thickness of a model by adding a layer of wax on the
back side. For instance, models like a leaf or a flower
petal do not cast well unless you add a little extra
thickness. Problem is trying to apply a coating of wax
that's smooth and even.
The new product I found is an easily moldable
sheet wax with an adhesive coating. This lets me press
a leaf onto it, trim the wax to the leaf shape, and then
gently bend the sandwich to the contour I want. The
wax is available in a number of different thicknesses
from about 26 ga to 14 ga.
If interested, my supplier is: Jewelry Tools & Supplies
412 W. 6th Street #1011;Los Angeles, CA 90014
Message #372; More BenchTips by Brad Smith at
groups.yahoo.com/group/ BenchTips/ or
April 27-29—Irvine, KY: Blue Grass Gem & Mineral Club
Show; Estill County Central School Gym;
May 5-6—North Charleston, SC: Lowcountry Gem &
Mineral Society Show; Charleston Area Convention
Center; International Blvd.;
May 11-13—Marietta, GA: Georgia Mineral Society
Show; Cobb County Civic Center; www.gamineral.org
May 11– 13 Franklin, NC Gem & Lapidary Wholesalers
Show Watuga Festival Center; www.glwshows.com
May 11– 13 Franklin, NC Highlands Road Gem Show.
NE corner of Highway 441 Bypass and Highlands Road;
“A Celebration of Agates”
AFMS Convention, Show and Seminars
July 26-29, 2012
2400 Lindbergh Drive, Minnetonka MN
Hound’s Howl – 8A
Courtesy of Mini Miners Monthly
A Monthly Publication for Young Mineral Collectors
Vol. 6 No. 1 January 2012
Permission was granted from Diamond Dan Publication for reproduction in this newsletter.
Hound’s Howl – 9
“Parks of the Colorado Plateau:
Zion, Bryce Canyon, and more. . .”
By John Demko
April 13, 2012
Room 200, Science Building, USC-Aiken
Business Meeting at 7 p.m.
Refreshments provided by Chris Glass
Field Trips – p. 5 ☻ Shows/Events –p. 6 & 8
2012 AGMFS Officers and Committees
Jim & Joan Jewett / Jeopardy_____
_Linda Sarkany__/ __Display Cases
March 16 (new date) Sara Padgett /_Tucson Experience
__Chris Glass /_Parks Colorado Plateau
J.Poole & C. Dunbar_/_Silent Auction
Kathleen & Walt /______________
Gayla DeBose_/ Kim Cochran
December 14 @ 6:00
Holiday Dinner Meeting
President: Shellie Newell (803) 663-7752
Vice President: Walt Kubilius (803)643-3281
Secretary: Julia Poole (803) (803) 341-9728
Treasurer: Kathleen Wallis (803) 643-3281
Editor: Barbara Fenstermacher (803) 649-0959
< [email protected] >
118 Ashwood Drive, Aiken, SC 29801-5154
Field Trip/DMC Liaison: OPEN
Stamp Chairman: Sarah Jolley (803) 645-9608
Webmaster: Patti Bennett
Federation & USCA Liaison: B. Fenstermacher
The Aiken Gem, Mineral and Fossil Society
2012 Membership Application
Current Date ____________
Please check one: New ☐
Name__________________________ DOB (mo/da)______ Spouses Name:___________ DOB______
Email Address:_______________________________________________ DO Anniversary________
Children’s Names (those active in club only) and DOB ______________________________________
Home Phone:__________________ Work Phone:________________ Cell phone:______________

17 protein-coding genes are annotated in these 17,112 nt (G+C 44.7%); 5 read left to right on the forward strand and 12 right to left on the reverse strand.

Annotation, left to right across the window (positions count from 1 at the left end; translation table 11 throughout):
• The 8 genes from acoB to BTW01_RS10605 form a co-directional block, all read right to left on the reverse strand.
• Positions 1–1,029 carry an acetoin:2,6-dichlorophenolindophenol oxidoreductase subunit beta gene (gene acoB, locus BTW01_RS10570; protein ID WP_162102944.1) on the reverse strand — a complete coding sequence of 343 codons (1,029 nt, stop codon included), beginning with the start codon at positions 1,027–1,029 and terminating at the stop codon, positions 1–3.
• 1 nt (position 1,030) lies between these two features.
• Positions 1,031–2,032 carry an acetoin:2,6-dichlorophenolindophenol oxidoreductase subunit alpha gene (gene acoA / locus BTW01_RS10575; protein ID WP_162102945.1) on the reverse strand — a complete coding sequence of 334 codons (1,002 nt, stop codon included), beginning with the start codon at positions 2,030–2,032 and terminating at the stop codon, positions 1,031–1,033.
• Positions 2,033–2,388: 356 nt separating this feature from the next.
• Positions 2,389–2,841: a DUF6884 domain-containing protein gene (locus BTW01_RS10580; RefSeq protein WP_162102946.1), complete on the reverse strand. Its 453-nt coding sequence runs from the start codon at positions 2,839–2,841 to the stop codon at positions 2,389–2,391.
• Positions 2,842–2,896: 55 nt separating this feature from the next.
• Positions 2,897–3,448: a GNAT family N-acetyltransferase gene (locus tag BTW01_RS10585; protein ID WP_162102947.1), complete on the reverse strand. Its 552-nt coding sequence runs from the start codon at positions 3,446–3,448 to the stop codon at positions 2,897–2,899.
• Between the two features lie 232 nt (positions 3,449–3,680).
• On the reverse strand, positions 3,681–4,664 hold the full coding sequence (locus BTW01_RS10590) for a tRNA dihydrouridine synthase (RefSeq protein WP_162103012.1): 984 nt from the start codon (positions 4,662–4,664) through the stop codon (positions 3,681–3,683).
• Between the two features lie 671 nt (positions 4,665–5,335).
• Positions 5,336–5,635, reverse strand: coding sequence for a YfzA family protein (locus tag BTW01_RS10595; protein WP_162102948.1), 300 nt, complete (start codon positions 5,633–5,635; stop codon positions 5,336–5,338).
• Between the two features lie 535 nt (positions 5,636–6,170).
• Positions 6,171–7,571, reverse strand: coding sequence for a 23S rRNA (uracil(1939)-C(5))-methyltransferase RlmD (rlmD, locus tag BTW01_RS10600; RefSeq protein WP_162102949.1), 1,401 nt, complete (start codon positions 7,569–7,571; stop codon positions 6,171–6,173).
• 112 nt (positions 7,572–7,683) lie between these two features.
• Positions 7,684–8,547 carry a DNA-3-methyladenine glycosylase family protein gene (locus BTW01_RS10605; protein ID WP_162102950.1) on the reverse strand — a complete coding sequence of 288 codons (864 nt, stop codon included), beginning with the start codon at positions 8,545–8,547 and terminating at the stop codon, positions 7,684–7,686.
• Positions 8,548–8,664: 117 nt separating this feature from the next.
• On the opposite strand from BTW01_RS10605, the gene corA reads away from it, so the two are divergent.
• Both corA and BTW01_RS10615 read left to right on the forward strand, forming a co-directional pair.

I give my consent to the Aiken Gem, Mineral and Fossil Society ( AGMFS) to use my name and likeness for
publicity purposes and to promote Society activities. Check one: Yes ☐
Please check one type of membership and newsletter preference.
Dues Family $20 ☐
Dues Single $15 ☐
☐ Email (free to all members)
Dues Student $2 grade/school ☐
☐ Snail mail (additional $10/address/year for postage/handling)
Make check payable to: Aiken Gem and Mineral Society
Kathleen Wallis, AFMFS Treasurer
1142 Ridgemont Drive
Aiken, SC 29803
cash _______ check #________
Amt: _______ Date: ___________
The Hound’s Howl
Aiken Gem, Mineral and Fossil Society
P.O. Box 267
Aiken SC 29802-0267
Our 50th Anniversary Year
FIRST CLASS MAIL
Program: Parks of the Colorado Plateau
Meeting date: April 13 at 7:00 p.m.
USC-Aiken Science Building, Room 200
The Aiken Gem, Mineral and Fossil Society operates as a non-profit, educational organization affiliated
with the American Federation of Mineralogical Societies, Inc., the Eastern Federation of Mineralogical and
Lapidary Societies, Inc., and the Southeast Federation of Mineralogical Societies, Inc.
The purpose of the Society is to stimulate interest in collection of gem and mineral materials and fossils
and to impart knowledge of lapidary work, mineralogy, paleontology, collecting and classification of minerals
and fossils, and the application in the art so greater pleasure may be derived from these activities.
The Society meets at 7:00 p.m., second Friday of the month, in Room 200 of the USC-Aiken Science
Building located in the university complex on University Parkway in Aiken. A map of the campus can be
downloaded on our website. The annual dues, payable by December 31, are $20 for a family membership, $15
for a single adult membership and $2 for a junior/student member.
The Hound’s Howl is published ten times a year by the Aiken Gem, Mineral and Fossil Society. An
annual subscription is $10.00 for posted delivery. Unless it is otherwise noted, permission is granted to reprint
material from this bulletin for non-profit usage provided the sense or meaning of the material is not changed
and proper credit is given to the club and author. Material written by the editor may not have a by-line.
The Society’s web page, www.aikengmfs.org gives more information about the history of the club, the
annual show, field trips, and community projects.